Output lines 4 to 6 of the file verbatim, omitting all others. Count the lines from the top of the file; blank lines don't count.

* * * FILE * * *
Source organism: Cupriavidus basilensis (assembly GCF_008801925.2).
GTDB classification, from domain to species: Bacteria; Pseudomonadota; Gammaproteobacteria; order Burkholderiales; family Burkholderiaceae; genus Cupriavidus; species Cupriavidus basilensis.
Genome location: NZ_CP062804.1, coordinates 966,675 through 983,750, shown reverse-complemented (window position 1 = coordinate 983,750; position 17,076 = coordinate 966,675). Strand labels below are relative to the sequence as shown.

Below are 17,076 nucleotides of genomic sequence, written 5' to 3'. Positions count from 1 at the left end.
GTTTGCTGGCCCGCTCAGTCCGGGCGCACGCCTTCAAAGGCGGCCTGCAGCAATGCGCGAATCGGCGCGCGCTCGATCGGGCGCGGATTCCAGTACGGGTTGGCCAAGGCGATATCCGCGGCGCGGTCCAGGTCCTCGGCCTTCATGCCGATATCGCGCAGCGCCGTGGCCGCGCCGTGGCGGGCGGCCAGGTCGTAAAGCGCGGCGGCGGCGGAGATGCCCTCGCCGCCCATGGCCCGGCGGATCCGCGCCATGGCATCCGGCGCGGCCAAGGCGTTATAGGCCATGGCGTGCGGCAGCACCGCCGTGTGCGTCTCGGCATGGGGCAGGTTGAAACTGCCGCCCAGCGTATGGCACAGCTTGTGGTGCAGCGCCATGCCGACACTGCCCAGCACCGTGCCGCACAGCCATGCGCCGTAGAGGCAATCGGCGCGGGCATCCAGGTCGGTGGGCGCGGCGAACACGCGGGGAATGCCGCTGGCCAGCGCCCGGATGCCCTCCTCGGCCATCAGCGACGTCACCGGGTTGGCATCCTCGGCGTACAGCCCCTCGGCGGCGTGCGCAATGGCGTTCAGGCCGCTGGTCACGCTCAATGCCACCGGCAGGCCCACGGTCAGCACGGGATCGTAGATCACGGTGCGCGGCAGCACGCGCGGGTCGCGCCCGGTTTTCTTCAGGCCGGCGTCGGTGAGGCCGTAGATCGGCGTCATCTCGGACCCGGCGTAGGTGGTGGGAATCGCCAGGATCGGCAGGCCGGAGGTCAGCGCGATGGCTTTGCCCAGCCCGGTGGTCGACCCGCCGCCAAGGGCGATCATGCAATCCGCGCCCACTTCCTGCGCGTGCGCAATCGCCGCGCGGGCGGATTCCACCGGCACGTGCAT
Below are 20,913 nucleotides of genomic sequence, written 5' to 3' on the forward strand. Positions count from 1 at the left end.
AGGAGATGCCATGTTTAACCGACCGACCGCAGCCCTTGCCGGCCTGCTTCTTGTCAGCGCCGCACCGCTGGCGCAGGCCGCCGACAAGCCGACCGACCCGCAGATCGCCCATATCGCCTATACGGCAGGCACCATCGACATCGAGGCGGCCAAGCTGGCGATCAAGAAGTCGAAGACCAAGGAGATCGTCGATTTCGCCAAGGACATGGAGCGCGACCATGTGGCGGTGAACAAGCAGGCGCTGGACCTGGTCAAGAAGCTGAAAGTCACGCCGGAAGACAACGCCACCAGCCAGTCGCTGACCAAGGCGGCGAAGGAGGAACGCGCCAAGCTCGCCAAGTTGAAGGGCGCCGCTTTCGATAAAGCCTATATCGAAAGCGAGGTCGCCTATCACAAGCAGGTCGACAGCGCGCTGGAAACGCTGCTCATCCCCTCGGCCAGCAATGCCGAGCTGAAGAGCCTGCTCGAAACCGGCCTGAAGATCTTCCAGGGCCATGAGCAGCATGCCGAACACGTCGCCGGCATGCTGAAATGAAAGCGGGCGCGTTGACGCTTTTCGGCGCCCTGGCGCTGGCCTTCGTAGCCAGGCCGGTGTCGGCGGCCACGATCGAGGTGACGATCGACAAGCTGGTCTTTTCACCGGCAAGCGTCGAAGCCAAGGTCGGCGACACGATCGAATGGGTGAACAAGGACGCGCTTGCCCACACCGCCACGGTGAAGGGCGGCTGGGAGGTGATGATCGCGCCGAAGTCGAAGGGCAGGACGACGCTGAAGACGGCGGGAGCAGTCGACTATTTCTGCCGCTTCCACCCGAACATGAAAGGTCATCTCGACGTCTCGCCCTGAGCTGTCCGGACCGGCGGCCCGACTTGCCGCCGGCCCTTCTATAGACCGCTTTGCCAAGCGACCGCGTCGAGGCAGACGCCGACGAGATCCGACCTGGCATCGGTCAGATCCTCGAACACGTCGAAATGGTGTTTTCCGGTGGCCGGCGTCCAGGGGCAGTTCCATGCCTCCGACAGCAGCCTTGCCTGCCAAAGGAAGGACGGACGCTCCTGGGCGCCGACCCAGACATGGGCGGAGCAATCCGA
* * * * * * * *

Below are 17,076 nucleotides of genomic sequence, written 5' to 3'. Positions count from 1 at the left end.
GTTTGCTGGCCCGCTCAGTCCGGGCGCACGCCTTCAAAGGCGGCCTGCAGCAATGCGCGAATCGGCGCGCGCTCGATCGGGCGCGGATTCCAGTACGGGTTGGCCAAGGCGATATCCGCGGCGCGGTCCAGGTCCTCGGCCTTCATGCCGATATCGCGCAGCGCCGTGGCCGCGCCGTGGCGGGCGGCCAGGTCGTAAAGCGCGGCGGCGGCGGAGATGCCCTCGCCGCCCATGGCCCGGCGGATCCGCGCCATGGCATCCGGCGCGGCCAAGGCGTTATAGGCCATGGCGTGCGGCAGCACCGCCGTGTGCGTCTCGGCATGGGGCAGGTTGAAACTGCCGCCCAGCGTATGGCACAGCTTGTGGTGCAGCGCCATGCCGACACTGCCCAGCACCGTGCCGCACAGCCATGCGCCGTAGAGGCAATCGGCGCGGGCATCCAGGTCGGTGGGCGCGGCGAACACGCGGGGAATGCCGCTGGCCAGCGCCCGGATGCCCTCCTCGGCCATCAGCGACGTCACCGGGTTGGCATCCTCGGCGTACAGCCCCTCGGCGGCGTGCGCAATGGCGTTCAGGCCGCTGGTCACGCTCAATGCCACCGGCAGGCCCACGGTCAGCACGGGATCGTAGATCACGGTGCGCGGCAGCACGCGCGGGTCGCGCCCGGTTTTCTTCAGGCCGGCGTCGGTGAGGCCGTAGATCGGCGTCATCTCGGACCCGGCGTAGGTGGTGGGAATCGCCAGGATCGGCAGGCCGGAGGTCAGCGCGATGGCTTTGCCCAGCCCGGTGGTCGACCCGCCGCCAAGGGCGATCATGCAATCCGCGCCCACTTCCTGCGCGTGCGCAATCGCCGCGCGGGCGGATTCCACCGGCACGTGCAT
Below are 20,913 nucleotides of genomic sequence, written 5' to 3' on the forward strand. Positions count from 1 at the left end.